Designated Agency Legislation Terribly Flawed – Part Three

I just came upon some awesome historical presentations about how flawed the designated agency legislation was when it was proposed and passed in the late 1990’s.  These come from a not-for-profit consumer organization that is no longer in existence but shows just how convoluted this legislation was then and still is today.  The organization was known as Real Estate Agents for Real Agency.  It consisted of both buyer and seller agents who were concerned about how large real estate companies in Massachusetts were able to dominate the actions of their association and legislators to do their bidding to their benefit.  The legislation that passed still benefits only large real estate companies in Massachusetts and continues to harm small real estate companies as well as real estate consumers.  I will continue to post numerous articles and postings from their original website as these issues brought up nearly twenty years ago are still at the heart of the problems consumers are facing today.  This is part Three of Nine.  Tom Wemett


“Designated Agency” is Particularly Dangerous for Consumers according to Ralph Nader:

“‘Designated agency’ is particularly dangerous for consumers because licensees largely learn their profession through on-the-job training provided by the broker, rather than through classroom education. Although real estate licensees are dealing with houses, which are the largest financial investment for most American consumers, the classroom education requirements are much lower for a real estate licensee than for a hairdresser (30 hours versus 1,500 hours).” – Ralph Nader

Designated Dual Agency Reduces Advocacy for the Real Estate Consumer

“The proposed law would further erode any allegiance that real estate agents must pledge to either the buyer or the seller of a home. NAR’s legislative cronies have systematically weakened real estate consumer protections throughout the country to minimize the industry’s liability to the consumer.” – Ralph Nader

Designated Dual Agency Permits Undisclosed Conflicts of Interest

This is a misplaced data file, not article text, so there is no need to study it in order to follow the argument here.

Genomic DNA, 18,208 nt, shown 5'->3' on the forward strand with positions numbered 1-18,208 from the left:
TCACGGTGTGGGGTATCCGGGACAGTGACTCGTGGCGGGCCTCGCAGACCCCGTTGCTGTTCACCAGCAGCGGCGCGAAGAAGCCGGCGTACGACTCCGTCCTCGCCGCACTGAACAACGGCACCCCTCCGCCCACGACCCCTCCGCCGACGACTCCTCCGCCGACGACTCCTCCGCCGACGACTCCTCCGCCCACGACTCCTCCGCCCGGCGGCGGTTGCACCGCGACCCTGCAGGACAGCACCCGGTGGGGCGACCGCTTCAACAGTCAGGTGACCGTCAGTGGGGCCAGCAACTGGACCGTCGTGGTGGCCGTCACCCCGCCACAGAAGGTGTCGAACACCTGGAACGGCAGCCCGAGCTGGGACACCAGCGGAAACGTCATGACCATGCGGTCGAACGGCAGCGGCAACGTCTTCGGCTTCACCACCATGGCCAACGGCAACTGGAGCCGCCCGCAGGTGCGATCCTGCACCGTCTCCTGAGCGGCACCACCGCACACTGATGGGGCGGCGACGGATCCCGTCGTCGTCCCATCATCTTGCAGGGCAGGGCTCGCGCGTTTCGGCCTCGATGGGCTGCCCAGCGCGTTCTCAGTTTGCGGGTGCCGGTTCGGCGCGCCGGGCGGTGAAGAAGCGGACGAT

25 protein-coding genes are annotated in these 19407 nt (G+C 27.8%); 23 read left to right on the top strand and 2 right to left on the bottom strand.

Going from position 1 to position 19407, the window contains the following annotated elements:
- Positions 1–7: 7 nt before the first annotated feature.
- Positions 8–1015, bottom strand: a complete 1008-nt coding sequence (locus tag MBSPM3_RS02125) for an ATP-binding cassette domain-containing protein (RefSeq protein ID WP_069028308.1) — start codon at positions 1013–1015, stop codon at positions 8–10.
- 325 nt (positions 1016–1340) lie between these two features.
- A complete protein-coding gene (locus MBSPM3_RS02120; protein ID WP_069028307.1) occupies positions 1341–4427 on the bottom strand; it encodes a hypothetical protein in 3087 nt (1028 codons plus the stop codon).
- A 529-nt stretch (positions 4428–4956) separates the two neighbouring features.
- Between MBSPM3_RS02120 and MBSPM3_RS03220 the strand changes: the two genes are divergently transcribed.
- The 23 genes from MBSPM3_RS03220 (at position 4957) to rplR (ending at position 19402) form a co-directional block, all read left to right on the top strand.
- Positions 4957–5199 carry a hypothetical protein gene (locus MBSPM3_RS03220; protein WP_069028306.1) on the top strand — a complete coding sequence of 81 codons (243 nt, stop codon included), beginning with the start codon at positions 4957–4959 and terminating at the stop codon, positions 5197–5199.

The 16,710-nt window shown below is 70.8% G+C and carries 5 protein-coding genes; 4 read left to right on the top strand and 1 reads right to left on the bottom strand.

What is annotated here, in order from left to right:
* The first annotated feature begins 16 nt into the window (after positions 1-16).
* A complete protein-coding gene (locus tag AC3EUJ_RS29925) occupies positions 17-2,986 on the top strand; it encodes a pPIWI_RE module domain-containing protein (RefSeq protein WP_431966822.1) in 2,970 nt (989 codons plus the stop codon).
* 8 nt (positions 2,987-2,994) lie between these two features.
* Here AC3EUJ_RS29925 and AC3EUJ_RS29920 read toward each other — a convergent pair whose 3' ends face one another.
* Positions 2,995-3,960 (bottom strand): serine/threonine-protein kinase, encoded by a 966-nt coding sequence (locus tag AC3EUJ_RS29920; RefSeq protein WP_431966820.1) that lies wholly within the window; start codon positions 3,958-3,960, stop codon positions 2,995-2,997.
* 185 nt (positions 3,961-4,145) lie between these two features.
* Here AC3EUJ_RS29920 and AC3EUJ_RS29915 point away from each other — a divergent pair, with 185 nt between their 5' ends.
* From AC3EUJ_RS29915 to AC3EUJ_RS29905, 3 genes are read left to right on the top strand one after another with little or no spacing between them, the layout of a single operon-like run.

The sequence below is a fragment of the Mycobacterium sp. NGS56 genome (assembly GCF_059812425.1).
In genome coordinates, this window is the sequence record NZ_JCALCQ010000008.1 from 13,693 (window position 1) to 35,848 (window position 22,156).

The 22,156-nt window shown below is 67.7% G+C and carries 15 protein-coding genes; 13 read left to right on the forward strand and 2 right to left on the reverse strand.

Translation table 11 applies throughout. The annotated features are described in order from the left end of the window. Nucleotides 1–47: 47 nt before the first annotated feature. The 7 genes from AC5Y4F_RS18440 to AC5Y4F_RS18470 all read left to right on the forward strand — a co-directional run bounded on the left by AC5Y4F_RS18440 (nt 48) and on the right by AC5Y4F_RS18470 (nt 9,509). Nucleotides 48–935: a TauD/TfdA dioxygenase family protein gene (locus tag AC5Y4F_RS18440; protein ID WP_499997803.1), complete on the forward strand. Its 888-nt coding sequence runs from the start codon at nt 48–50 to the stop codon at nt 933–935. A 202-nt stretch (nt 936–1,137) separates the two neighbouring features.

Designated dual agency”would effectively permit licensed real estate agents to enter into relationships with buyers and sellers during the same transaction – a conflict of interest.” – Ralph Nader

Designated Dual Agency Limits Consumers’ Access to Fair Representation Ensuring Megabrokers’ Profits

“The bill would limit consumers’ access to fair representation in real estate transactions while ensuring that megabrokers maintain their profits. “Designated agency” enables one real estate firm to simultaneously “represent” both sides of a real estate transaction – ensuring the largest possible commission for the firm.” – Ralph Nader

Designated Dual Agency Is Analogous to One Law Firm “Representing” Both the Defendant and the Plaintiff

“It’s analogous to one law firm “representing” both the defendant and the plaintiff. Under “designated agency,” both the buyer and the seller may be “represented” by a different licensed person, within the same firm, although that “representation” will be significantly reduced.” – Ralph Nader

“Neither licensee would be adequately overseen by his or her supervisor (the broker and often the owner of the firm), as occurs in the majority of transactions where different firms are used. Licensees are required to be supervised by the broker, who must pass more stringent requirements to practice.” – Ralph Nader

Ralph Nader made these comments on June 23, 1999 after the passage of Designated Dual Agency in Connecticut (H.B. 6981) at the 11th hour hidden in another Bill (H.B. 6954). Nader also made note of the opposition in MA on H#2465 in 1997. “The opposition of numerous consumer groups and others supporting the rights of property buyers defeated the real estate industry’s effort to push a similar bill through the Massachusetts legislature.’ See the full text at


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